How your health will improve for every part of your body
When you quit, you reduce your risk of developing smoking-related diseases. Gradually, your body will start to heal itself. As it does, you'll feel the dramatic and positive effect that being a non-smoker has on your overall wellbeing.
Whatever your age, however long you’ve been smoking, it’s never too late to quit. The great thing is it all starts from the very minute you decide to quit.
You may notice your hearing sharpens.
Your teeth will be brighter, your mouth less stained, and your overall mouth health will improve. Within a week of quitting, your sense of taste and smell should improve too.
You can stop the damage smoking does to your eyes. After quitting, your vision is restored, and your night vision will improve.
Your skin will become clearer with fewer blemishes. Collagen will increase as the ageing of your skin slows to a normal rate. This will help to prevent premature lines and wrinkles.
After you quit smoking, your belly fat will reduce.
Your risk for diabetes will decrease. If you have diabetes, your blood sugar control will also improve.
Oestrogen levels will gradually return to normal after you quit smoking. Quitting will also positively impact your fertility, increasing your ability to get pregnant and enjoy a healthier pregnancy.
Smoking alters the blood flow necessary for an erection, affecting sexual performance and your ability to reproduce. Quitting smoking will lower your chance of erectile dysfunction. As for fertility, smoking reduces sperm count and volume and increases the likelihood of sperm abnormality. By quitting, you can turn all that around.
If you smoke and take the contraceptive pill, you may be more likely to develop heart disease than women who don't smoke. You'll reduce that risk by quitting and potentially experiencing fewer menstrual issues.
Smoking may cause menopause at a younger age than women who don't smoke. When you quit, you may experience menopause at an age closer to that of a non-smoker and feel the effects with less severity.
White blood cells
After quitting, your white blood cell count will return to normal. These healthy cells can better protect the entire body, as they no longer have to fight inflammation caused by smoking.
Your ability to heal will increase within 3 months of quitting. Your blood will improve as it will be less thick and sticky. Getting essential nutrients and oxygen to wounds becomes easier, allowing faster healing.
After you stop smoking, your immune system is no longer exposed to tar and nicotine. Within a week, you will have higher blood levels of protective antioxidants such as vitamin C. Within 3 months, your immune system will begin to recover, repairing itself and being able to work harder to protect against future illness.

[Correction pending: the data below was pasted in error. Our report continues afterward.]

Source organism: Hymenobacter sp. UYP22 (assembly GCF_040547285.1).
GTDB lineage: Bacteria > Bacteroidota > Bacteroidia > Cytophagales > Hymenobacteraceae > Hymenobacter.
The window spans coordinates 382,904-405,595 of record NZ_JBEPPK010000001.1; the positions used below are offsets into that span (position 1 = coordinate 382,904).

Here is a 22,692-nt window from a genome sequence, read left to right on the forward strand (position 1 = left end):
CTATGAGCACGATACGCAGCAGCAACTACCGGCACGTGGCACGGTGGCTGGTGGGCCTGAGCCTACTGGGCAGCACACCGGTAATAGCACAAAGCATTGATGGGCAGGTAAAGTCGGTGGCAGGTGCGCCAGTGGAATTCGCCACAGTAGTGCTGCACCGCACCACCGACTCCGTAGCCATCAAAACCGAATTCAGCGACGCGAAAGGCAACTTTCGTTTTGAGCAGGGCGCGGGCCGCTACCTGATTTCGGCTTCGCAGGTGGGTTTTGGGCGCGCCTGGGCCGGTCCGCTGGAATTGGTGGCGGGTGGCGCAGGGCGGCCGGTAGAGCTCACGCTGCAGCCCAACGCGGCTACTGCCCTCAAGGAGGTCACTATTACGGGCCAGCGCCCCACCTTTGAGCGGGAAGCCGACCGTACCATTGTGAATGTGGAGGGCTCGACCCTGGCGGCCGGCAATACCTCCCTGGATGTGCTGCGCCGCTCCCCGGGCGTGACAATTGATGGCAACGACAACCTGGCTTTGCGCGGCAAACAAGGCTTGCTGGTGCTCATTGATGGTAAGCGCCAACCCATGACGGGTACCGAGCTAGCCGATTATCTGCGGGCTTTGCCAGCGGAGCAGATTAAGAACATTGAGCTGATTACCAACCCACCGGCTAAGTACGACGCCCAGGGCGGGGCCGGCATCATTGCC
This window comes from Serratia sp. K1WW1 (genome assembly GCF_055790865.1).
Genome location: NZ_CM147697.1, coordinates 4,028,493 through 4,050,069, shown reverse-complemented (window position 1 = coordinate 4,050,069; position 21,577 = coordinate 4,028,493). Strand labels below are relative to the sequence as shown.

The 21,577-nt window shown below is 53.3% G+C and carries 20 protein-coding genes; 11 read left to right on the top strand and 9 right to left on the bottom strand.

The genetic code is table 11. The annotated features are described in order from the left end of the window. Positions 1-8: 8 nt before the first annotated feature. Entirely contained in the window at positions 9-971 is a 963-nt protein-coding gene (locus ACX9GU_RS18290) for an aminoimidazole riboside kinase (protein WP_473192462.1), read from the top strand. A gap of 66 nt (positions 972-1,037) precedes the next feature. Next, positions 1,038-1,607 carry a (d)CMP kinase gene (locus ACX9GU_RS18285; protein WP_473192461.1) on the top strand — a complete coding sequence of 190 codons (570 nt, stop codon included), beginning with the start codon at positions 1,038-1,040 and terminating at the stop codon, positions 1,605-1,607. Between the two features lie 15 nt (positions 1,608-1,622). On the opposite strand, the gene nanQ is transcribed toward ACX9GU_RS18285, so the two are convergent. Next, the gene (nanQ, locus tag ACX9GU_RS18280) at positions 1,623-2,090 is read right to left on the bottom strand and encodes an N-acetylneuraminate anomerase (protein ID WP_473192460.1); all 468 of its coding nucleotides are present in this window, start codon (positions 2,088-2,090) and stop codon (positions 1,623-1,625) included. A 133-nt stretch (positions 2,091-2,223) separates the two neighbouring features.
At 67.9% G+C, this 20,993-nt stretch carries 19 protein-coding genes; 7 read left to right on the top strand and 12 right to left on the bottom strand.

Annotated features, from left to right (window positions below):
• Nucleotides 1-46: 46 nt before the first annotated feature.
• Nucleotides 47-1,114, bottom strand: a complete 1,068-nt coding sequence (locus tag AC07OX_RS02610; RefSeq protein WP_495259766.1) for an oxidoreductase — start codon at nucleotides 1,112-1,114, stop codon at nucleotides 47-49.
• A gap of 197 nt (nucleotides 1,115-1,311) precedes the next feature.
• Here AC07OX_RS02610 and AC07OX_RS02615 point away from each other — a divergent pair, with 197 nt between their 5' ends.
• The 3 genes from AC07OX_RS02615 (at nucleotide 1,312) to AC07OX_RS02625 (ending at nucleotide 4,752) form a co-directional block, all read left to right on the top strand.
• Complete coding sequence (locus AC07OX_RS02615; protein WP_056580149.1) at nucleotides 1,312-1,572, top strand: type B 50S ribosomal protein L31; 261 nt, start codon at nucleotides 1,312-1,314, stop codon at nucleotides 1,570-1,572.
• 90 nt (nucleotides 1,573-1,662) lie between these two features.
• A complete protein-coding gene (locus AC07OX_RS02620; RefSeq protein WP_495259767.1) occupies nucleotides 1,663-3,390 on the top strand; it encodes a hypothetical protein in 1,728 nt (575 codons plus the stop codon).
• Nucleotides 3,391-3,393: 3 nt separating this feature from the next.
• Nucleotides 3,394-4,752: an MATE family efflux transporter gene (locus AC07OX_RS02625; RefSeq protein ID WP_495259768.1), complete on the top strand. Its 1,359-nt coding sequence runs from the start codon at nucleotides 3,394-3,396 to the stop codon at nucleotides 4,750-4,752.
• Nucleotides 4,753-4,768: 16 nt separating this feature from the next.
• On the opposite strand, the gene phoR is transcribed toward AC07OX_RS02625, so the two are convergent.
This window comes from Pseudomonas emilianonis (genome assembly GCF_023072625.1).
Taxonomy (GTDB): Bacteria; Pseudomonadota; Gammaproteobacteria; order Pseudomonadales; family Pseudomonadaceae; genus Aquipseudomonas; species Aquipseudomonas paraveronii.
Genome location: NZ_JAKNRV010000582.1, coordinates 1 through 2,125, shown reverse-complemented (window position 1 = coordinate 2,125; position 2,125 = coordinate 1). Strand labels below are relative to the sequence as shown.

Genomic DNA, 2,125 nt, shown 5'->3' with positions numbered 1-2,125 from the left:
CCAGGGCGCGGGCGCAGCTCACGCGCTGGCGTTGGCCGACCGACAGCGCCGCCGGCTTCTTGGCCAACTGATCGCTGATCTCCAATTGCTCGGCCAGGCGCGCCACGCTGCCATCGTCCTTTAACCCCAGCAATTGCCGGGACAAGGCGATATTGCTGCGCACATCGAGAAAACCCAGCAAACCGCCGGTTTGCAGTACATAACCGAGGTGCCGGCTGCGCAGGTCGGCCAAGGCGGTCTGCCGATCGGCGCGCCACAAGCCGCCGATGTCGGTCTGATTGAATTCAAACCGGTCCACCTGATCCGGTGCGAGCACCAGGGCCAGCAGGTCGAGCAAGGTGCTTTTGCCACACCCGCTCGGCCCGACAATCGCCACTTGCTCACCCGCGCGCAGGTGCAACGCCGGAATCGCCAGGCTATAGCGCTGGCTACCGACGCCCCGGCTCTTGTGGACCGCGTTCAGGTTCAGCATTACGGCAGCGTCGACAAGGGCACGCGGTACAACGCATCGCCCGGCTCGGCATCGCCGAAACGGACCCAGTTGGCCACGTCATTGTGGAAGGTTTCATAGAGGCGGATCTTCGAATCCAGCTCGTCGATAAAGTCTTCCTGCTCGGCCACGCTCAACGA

Reduced cancer risk
Quitting smoking will mean your risk of developing most cancers will generally decrease. This is because the damage to your DNA stops, and DNA that has already been damaged has the chance to repair.
If you quit smoking now, you'll stop further damage to the delicate air sacs in your lungs. This will reduce your risk of developing emphysema.
Easier breathing without irritation
Not long after you quit smoking, cilia start to regrow, regaining their ability to clear foreign particles and defend your body against illness. You may notice you cough more than usual when you first quit—a sign the cilia are starting to function again.
You can stop further damage to your lungs as soon as you quit.
After 2 weeks, breathing and exercising are easier. After 2 months, your lungs will no longer be producing extra phlegm caused by smoking. After 3 months, your lung function and blood flow will be markedly improved.
When you quit, your blood thins and is less likely to form blood clots. Your heart won't have to work as hard, moving blood around your body more easily.
When you quit, the levels of cholesterol and fats circulating in your blood should reduce, which will help to slow the buildup of new fat deposits in your arteries.
Immediately after you quit smoking, your blood pressure and heart rate will lower, and your risk of experiencing a heart attack will decrease within 24 hours. After just one year, your risk of heart disease will have halved. After 5 years, your risk of a stroke will have dramatically decreased. After 15 years, your risk of heart disease will be the same as that of a person who has never smoked.
After quitting, the oxygen in your blood increases and creates healthier muscles, allowing them to grow stronger.
Bones will also become stronger after quitting, so your risk of fractures, breaks and osteoporosis should decrease.
While quitting earlier is best for you and your baby, stopping at any stage will give your baby the opportunity for a healthier start to life and reduce the risk of complications at birth.
Quitting reduces the amount of carbon monoxide in your blood, increasing your oxygen levels. This is important for the healthy growth of your baby.
Cigarette smoke contains more than 7,000 chemicals, such as hydrogen, cyanide and carbon monoxide. When you quit, your body starts to get rid of these chemicals immediately, which is good for you and your baby.
The improved blood flow you'll experience after quitting smoking means your placenta will get more nutrients, better feeding and nourishing your baby.
After quitting smoking, the toxic chemicals in cigarette smoke will no longer be passed to your baby through breast milk.
Quitting smoking reduces your risk of miscarriage. It also decreases the chance of other serious complications and Sudden Infant Death Syndrome (SIDS).